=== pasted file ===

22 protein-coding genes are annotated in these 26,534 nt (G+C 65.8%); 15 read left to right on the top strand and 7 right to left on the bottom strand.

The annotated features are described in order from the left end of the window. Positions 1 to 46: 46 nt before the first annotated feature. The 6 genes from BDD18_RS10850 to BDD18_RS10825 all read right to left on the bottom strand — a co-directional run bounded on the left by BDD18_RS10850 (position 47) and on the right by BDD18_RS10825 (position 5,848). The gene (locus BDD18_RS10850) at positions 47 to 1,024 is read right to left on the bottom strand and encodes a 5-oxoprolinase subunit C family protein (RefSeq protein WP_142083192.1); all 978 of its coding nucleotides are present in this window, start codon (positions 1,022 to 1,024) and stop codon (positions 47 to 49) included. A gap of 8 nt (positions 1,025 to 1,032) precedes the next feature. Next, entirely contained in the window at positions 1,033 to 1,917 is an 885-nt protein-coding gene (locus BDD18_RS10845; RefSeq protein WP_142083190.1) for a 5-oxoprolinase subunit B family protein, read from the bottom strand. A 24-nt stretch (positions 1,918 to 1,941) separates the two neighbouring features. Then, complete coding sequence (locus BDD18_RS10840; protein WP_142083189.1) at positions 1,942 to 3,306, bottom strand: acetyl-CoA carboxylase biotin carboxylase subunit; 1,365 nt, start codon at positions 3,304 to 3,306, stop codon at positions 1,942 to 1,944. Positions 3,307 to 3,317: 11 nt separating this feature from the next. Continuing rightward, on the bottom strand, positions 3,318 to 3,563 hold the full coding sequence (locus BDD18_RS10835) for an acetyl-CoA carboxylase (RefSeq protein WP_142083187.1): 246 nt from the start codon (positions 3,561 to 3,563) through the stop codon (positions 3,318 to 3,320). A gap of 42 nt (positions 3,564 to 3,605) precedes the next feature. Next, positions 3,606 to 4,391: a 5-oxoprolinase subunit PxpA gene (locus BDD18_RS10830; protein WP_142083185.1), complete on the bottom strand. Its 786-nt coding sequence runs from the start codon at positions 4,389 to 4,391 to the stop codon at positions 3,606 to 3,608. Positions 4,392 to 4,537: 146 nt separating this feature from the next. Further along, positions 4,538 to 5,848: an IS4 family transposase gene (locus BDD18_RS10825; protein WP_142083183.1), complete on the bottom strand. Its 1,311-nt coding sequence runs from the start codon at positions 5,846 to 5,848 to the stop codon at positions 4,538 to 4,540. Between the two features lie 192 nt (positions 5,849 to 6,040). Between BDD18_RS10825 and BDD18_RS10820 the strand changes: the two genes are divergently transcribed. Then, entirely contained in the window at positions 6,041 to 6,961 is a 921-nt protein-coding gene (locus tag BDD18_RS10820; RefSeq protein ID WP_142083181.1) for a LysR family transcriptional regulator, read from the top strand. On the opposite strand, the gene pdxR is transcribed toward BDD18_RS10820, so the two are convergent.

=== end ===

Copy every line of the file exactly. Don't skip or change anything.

22 protein-coding genes are annotated in these 26,534 nt (G+C 65.8%); 15 read left to right on the top strand and 7 right to left on the bottom strand.

The annotated features are described in order from the left end of the window. Positions 1 to 46: 46 nt before the first annotated feature. The 6 genes from BDD18_RS10850 to BDD18_RS10825 all read right to left on the bottom strand — a co-directional run bounded on the left by BDD18_RS10850 (position 47) and on the right by BDD18_RS10825 (position 5,848). The gene (locus BDD18_RS10850) at positions 47 to 1,024 is read right to left on the bottom strand and encodes a 5-oxoprolinase subunit C family protein (RefSeq protein WP_142083192.1); all 978 of its coding nucleotides are present in this window, start codon (positions 1,022 to 1,024) and stop codon (positions 47 to 49) included. A gap of 8 nt (positions 1,025 to 1,032) precedes the next feature. Next, entirely contained in the window at positions 1,033 to 1,917 is an 885-nt protein-coding gene (locus BDD18_RS10845; RefSeq protein WP_142083190.1) for a 5-oxoprolinase subunit B family protein, read from the bottom strand. A 24-nt stretch (positions 1,918 to 1,941) separates the two neighbouring features. Then, complete coding sequence (locus BDD18_RS10840; protein WP_142083189.1) at positions 1,942 to 3,306, bottom strand: acetyl-CoA carboxylase biotin carboxylase subunit; 1,365 nt, start codon at positions 3,304 to 3,306, stop codon at positions 1,942 to 1,944. Positions 3,307 to 3,317: 11 nt separating this feature from the next. Continuing rightward, on the bottom strand, positions 3,318 to 3,563 hold the full coding sequence (locus BDD18_RS10835) for an acetyl-CoA carboxylase (RefSeq protein WP_142083187.1): 246 nt from the start codon (positions 3,561 to 3,563) through the stop codon (positions 3,318 to 3,320). A gap of 42 nt (positions 3,564 to 3,605) precedes the next feature. Next, positions 3,606 to 4,391: a 5-oxoprolinase subunit PxpA gene (locus BDD18_RS10830; protein WP_142083185.1), complete on the bottom strand. Its 786-nt coding sequence runs from the start codon at positions 4,389 to 4,391 to the stop codon at positions 3,606 to 3,608. Positions 4,392 to 4,537: 146 nt separating this feature from the next. Further along, positions 4,538 to 5,848: an IS4 family transposase gene (locus BDD18_RS10825; protein WP_142083183.1), complete on the bottom strand. Its 1,311-nt coding sequence runs from the start codon at positions 5,846 to 5,848 to the stop codon at positions 4,538 to 4,540. Between the two features lie 192 nt (positions 5,849 to 6,040). Between BDD18_RS10825 and BDD18_RS10820 the strand changes: the two genes are divergently transcribed. Then, entirely contained in the window at positions 6,041 to 6,961 is a 921-nt protein-coding gene (locus tag BDD18_RS10820; RefSeq protein ID WP_142083181.1) for a LysR family transcriptional regulator, read from the top strand. On the opposite strand, the gene pdxR is transcribed toward BDD18_RS10820, so the two are convergent.